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Court of Appeal, Second District, Division 3, California.

The PEOPLE of the State of California, Plaintiff and Respondent, v. Miguel MORA, Defendant and Appellant.

Cr. 41525.

Decided: March 15, 1984

Quin Denvir, State Public Defender, and Ernest Martinez and James A. Uyeda, Deputy State Public Defenders, under appointment by the Court of Appeal, for defendant and appellant. John K. Van de Kamp, Atty. Gen., Daniel J. Kremer, Chief Asst. Atty. Gen., S. Clark Moore, Asst. Atty. Gen., Robert R. Anderson and Thomas L. Willhite, Jr., Deputy Attys. Gen., for plaintiff and respondent.

Defendant and appellant Miguel Mora (Mora) appeals from the judgment of conviction of voluntary manslaughter (Pen.Code, § 192 subd. 1), with a finding that a principal was armed with a firearm (Pen.Code, § 12022, subd. (a)), entered after court trial.

The judgment is affirmed.


Mora and one Enriquez were charged with the murder of Antonio Arteaga (Arteaga) with the special circumstance that the killing was in retaliation for testimony given in an earlier criminal proceeding (Pen.Code, §§ 187, 190.2, subd. (a)(10)).   Enriquez, tried separately by jury, was found guilty of first degree murder.   On November 12, 1981, immediately following the Enriquez verdict, Mora waived his right to a jury trial and agreed to submit the matter on the transcript of his preliminary hearing as well as the evidence adduced at Enriquez' trial.

The following day, prior to the trial court's consideration of the evidence presented at the preliminary hearing and at Enriquez' trial, Mora waived his right to confront the witnesses from both prior proceedings whose testimony would be considered against him.

An evidentiary hearing held on order of this court established that on November 12, 1981, interpreter Robert Morgenstern (Morgenstern) was sworn to translate at the taking of the verdict in the Enriquez matter which immediately preceded Mora's hearing, and the interpreter then translated at Mora's hearing, although “he was not re-sworn for the Mora case.”

Witnesses at the prior proceedings testified to the following facts:

On July 4, 1980, Arteaga was shot and killed in front of a friend's house by Enriquez, who was in a car driven by Mora.   Enriquez confessed that he killed Arteaga because Arteaga had testified against him in an earlier court proceeding.   Enriquez's statement indicated that Mora had done nothing except give Enriquez a ride in Mora's car and stop where Enriquez told him to stop, and that Mora was unaware that Enriquez was going to shoot Arteaga.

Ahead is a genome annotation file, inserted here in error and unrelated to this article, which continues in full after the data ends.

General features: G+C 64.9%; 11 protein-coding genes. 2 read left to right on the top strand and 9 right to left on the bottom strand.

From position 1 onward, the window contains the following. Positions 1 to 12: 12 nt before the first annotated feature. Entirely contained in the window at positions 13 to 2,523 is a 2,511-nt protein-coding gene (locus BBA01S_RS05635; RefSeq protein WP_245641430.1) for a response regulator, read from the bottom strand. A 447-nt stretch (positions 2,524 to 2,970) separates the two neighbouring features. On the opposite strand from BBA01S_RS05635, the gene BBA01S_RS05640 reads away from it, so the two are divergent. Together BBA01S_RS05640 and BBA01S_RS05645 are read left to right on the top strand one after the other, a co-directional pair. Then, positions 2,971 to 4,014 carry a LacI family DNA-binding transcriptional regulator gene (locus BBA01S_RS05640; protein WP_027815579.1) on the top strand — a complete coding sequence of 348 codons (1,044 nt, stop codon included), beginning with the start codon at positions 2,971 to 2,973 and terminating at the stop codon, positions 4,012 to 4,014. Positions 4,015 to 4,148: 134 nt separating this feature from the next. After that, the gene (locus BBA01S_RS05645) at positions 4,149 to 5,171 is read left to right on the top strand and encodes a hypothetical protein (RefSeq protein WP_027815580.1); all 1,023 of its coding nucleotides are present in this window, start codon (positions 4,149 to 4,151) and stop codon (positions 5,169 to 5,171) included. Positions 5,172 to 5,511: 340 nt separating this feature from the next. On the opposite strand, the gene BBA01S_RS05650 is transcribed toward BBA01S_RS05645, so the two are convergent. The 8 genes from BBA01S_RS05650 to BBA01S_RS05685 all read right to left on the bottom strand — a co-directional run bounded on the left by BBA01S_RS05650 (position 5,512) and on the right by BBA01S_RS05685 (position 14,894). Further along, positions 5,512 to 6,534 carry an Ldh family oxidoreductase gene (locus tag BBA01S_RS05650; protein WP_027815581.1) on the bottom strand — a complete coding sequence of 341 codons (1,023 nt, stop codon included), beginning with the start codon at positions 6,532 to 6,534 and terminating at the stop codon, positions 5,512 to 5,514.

Testifying in his own defense, Mora denied having advance knowledge that Enriquez was planning to shoot anyone and denied knowing that Enriquez had a gun when he entered Mora's car.

Other testimony established appellant's advance knowledge of the shooting and that he drove the getaway car.

Expressing a reasonable doubt as to Mora's guilt of first or second degree murder, the trial court found Mora guilty of voluntary manslaughter.


Mora contends that the judgment must be reversed because:  (1), his interpreter for his jury waiver was not sworn; 1  and (2), his submission on the preliminary hearing transcript was not accompanied by an express waiver of his privilege against self-incrimination, nor by an advisement of the direct consequences of a conviction.


1. The interpreter was constitutionally adequate.

Mora's assertion that his waiver of a jury trial was invalid as he was deprived of his right to a constitutionally effective interpreter by the failure of his interpreter to take the oath prescribed by Evidence Code section 751, subdivision (a), is without merit.

 Article I, section 14, of the California Constitution provides in pertinent part that “a person unable to understand English who is charged with a crime has a right to an interpreter throughout the proceedings.”   An interpreter is required by statute to take an oath “that he will make a true interpretation to the witness in a language that the witness understands and that he will make a true interpretation of the witness' answers to questions to counsel, court, or jury, in the English language, with his best skill and judgment.”  (Evid.Code, § 751, subd. (a).)

 However, as an interpreter is subject to the rules of law relating to witnesses (Evid.Code, § 750), any impropriety in his failure to take the oath was waived by Mora's failure to timely object.  (People v. Thomas (1967) 65 Cal.2d 698, 708, 56 Cal.Rptr. 305, 423 P.2d 233;  People v. Haeberlin (1969) 272 Cal.App.2d 711, 716, 77 Cal.App. 553;  see Herbert v. Superior Court (1981) 117 Cal.App.3d 661, 665, fn. 2, 172 Cal.Rptr. 850;  cf. People v. Reyes (1976) 62 Cal.App.3d 53, 70, 132 Cal.Rptr. 848.